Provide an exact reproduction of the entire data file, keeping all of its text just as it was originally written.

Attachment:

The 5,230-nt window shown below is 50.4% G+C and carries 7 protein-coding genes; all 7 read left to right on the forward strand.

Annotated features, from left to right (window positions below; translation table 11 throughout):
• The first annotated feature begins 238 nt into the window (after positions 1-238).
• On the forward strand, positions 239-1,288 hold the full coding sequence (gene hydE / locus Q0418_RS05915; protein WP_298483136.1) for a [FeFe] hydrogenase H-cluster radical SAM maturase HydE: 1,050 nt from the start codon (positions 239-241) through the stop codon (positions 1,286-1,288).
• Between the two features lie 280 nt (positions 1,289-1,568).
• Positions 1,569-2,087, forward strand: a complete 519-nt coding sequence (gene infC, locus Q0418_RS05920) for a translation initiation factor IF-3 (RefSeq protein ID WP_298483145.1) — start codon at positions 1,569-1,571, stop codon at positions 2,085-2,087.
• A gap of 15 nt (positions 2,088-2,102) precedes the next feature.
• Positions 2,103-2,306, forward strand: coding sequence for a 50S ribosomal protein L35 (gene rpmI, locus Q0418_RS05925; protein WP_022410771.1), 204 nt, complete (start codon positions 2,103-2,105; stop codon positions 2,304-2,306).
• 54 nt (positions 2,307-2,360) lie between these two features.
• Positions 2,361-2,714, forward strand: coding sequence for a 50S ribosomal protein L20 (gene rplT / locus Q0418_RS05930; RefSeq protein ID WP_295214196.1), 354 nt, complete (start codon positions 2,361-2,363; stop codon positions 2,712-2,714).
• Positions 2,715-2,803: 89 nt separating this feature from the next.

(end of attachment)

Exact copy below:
The 5,230-nt window shown below is 50.4% G+C and carries 7 protein-coding genes; all 7 read left to right on the forward strand.

Annotated features, from left to right (window positions below; translation table 11 throughout):
• The first annotated feature begins 238 nt into the window (after positions 1-238).
• On the forward strand, positions 239-1,288 hold the full coding sequence (gene hydE / locus Q0418_RS05915; protein WP_298483136.1) for a [FeFe] hydrogenase H-cluster radical SAM maturase HydE: 1,050 nt from the start codon (positions 239-241) through the stop codon (positions 1,286-1,288).
• Between the two features lie 280 nt (positions 1,289-1,568).
• Positions 1,569-2,087, forward strand: a complete 519-nt coding sequence (gene infC, locus Q0418_RS05920) for a translation initiation factor IF-3 (RefSeq protein ID WP_298483145.1) — start codon at positions 1,569-1,571, stop codon at positions 2,085-2,087.
• A gap of 15 nt (positions 2,088-2,102) precedes the next feature.
• Positions 2,103-2,306, forward strand: coding sequence for a 50S ribosomal protein L35 (gene rpmI, locus Q0418_RS05925; protein WP_022410771.1), 204 nt, complete (start codon positions 2,103-2,105; stop codon positions 2,304-2,306).
• 54 nt (positions 2,307-2,360) lie between these two features.
• Positions 2,361-2,714, forward strand: coding sequence for a 50S ribosomal protein L20 (gene rplT / locus Q0418_RS05930; RefSeq protein ID WP_295214196.1), 354 nt, complete (start codon positions 2,361-2,363; stop codon positions 2,712-2,714).
• Positions 2,715-2,803: 89 nt separating this feature from the next.